Sean McCullen Sean McCullen, Metro, AOL Patch Misleading, reckless reporter, kickbacks, bribes New York
Sean McCULLEN is all about getting paid and writing stories that are bought and paid for by dirty politics and who ever is willing to pay him top dollar. I remember this guy and he is all about himself. No integrity, no morals, just a selfish careless, thoughtless reporter writing negligent stories that are politically motivated. I see he got rewarded a new job before the layoff. I guess because he did some dirty politician a favor for a reward. Wonder how much he got for it. Looks like he's working with Metro News Now. Good luck on that.
AN PATCH INTERN'S STORY:
As things worsen throughout the summer, I thought many times to email you, but all those scary "intellectual property" contracts and the weight of AOL scared me out of it. You know... "you'll never get a job in this town again!" syndrome. But after what I went through, I don't care anymore. [continued below]....
..... I don't want people to make the mistake I made and take an internship with Patch.
I wasn't stupid. Long before I took Patch's offer, I was well-aware that Patch was shaky journalism, that start-ups are risky, that it was struggling, fiscally. But I figured, hey---It's paid, touts a $1,000 scholarship and would make me a Dow Jones News Fund alum. The sites might be shitty, but that doesn't mean I can't just make my content great....right?
The internship started on an unfortunate note when Patch flew all 60 of us to Bowling Green, Ky., to participate in the Dow Jones News Fund. Of course, DJNF is rather revered in the industry. They have standards, and they are traditionalists. Patch, however, is not. The conflict between Patch's expectations/mission and DJNF became more uncomfortable and stark as the days went on. We spent over an hour learning about narrative long-form, only to be told by Patch that the most we would write is 300 words. Do you see the problem?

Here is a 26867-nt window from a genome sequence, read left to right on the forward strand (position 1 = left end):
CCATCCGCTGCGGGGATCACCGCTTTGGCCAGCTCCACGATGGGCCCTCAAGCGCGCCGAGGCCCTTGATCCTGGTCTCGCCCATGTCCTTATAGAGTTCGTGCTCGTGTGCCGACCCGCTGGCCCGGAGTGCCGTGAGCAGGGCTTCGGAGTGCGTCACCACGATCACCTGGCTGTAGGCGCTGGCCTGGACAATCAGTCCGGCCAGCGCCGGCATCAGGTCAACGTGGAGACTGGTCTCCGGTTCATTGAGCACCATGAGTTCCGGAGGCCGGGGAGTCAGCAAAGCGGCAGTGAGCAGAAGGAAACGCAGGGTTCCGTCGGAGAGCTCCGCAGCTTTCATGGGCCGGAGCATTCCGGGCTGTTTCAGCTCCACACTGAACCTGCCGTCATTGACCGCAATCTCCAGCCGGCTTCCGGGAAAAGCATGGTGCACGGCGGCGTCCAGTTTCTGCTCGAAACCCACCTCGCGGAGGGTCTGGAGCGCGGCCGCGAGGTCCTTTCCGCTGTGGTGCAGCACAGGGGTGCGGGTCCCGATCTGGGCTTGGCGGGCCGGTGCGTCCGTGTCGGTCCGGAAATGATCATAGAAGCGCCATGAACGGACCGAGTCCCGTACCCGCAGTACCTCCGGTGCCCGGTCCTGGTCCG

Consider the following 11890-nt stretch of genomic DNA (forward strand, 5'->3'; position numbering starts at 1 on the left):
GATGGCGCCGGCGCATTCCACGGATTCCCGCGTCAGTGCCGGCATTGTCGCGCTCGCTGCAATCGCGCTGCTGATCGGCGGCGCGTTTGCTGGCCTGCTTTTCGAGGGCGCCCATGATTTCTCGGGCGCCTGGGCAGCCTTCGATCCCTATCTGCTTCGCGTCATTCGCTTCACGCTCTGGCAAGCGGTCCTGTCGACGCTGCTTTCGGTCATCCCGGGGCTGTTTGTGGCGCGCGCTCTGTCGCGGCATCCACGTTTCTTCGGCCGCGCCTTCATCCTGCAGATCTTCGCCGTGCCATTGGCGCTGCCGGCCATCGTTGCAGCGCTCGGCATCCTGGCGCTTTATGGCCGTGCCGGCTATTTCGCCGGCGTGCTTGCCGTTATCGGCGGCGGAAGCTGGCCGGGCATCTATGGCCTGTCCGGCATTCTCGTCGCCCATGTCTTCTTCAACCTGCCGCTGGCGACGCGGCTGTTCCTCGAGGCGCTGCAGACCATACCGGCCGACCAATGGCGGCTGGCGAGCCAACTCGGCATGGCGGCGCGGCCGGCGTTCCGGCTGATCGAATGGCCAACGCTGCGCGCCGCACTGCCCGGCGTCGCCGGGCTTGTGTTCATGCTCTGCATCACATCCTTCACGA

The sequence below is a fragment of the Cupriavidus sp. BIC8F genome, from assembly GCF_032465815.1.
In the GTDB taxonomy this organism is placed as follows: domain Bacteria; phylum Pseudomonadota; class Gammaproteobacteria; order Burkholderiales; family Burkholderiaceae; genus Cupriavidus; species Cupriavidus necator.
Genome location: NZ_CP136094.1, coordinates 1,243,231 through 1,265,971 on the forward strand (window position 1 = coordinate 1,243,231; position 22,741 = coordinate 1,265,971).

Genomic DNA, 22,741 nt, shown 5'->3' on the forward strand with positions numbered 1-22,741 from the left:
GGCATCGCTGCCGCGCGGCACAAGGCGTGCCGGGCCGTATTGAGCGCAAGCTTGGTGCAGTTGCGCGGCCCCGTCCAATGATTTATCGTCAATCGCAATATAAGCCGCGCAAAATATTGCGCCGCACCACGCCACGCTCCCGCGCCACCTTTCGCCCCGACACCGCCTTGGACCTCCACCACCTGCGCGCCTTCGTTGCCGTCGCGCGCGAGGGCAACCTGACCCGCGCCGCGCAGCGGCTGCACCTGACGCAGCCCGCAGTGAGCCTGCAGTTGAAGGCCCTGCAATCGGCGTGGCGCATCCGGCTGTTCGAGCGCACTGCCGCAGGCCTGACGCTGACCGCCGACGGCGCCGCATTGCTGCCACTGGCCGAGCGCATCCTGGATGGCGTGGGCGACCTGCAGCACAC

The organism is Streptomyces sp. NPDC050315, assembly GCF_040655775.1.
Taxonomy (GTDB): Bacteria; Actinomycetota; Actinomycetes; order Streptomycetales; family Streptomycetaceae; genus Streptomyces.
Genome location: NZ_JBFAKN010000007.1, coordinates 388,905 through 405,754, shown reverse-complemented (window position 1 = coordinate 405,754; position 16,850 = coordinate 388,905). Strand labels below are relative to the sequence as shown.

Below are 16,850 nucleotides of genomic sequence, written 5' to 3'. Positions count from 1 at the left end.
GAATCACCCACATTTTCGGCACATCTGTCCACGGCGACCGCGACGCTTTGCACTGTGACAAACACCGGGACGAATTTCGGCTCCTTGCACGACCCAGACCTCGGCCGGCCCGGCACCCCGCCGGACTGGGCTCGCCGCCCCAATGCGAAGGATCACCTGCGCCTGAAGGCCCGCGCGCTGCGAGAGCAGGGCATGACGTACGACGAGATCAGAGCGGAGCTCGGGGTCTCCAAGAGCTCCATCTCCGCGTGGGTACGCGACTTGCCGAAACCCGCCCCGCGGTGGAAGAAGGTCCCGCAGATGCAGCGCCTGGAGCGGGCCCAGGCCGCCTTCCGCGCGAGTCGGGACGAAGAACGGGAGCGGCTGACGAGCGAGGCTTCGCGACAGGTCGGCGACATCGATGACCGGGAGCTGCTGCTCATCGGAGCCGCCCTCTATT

Then, on my first day of my internship, my LE asked what kind of work I'd like to do. I told him I liked investigative pieces, trend stories and profiles. He kind of laughed and danced around it.
"Patch isn't really a place for investigative journalism," he told me. Breaking news? "Oh we just let the big papers get to it first then we just link back. No need to rush out." Politics? "Someone from HQ will just write something up and send it over." Original reporting? "Oh, well we actually have a certain daily quota of posts we have to aggregate from other places."
I could almost feel the blood drain from my face. I had just signed up for a summer of event calendars and link-bait.
Things have rapidly worsened. As an intern, I am expected to write no less than 4 posts a day, plus any breaking news aggregation, plus pre-writing and scheduling all the content for the weekend. That is no small task..especially for $10 an hour. Other interns on the East Coast seem to have been luckier, but it seems I got a bad "Patch."
Content has rapidly worsened, too. After 2.0, new "programming" came from HQ that mandated many of our daily posts to "ease the workload." Unfortunately, none of these posts were substantial. The sites are now littered with sponsored content and user-written blogs are masqueraded as news. Editors high up in the company write generic, catch-all posts that are edited to seem local and posted on the sites. (This has not gone well, as readers aren't stupid.) Essentially, Patch is just smoke and mirrors.
This isn't what I went to journalism school for. They should have advertised the internship as "online publishing" or even "blogging," but definitely not journalism. In fact, the woman who hired all of us has no background whatsoever in journalism. That, alone, speaks volumes.
It hurts me, ethically, to rip off other outlet's stories. It hurts me to re-write press releases and troll through city websites looking for things to rewrite. Will I even list Patch on my résumé?
I don't think so. I'm ashamed at the type of journalist I have become, and I'm rather certain the majority of Patchers can relate. We're all miserable, and we want this all to end.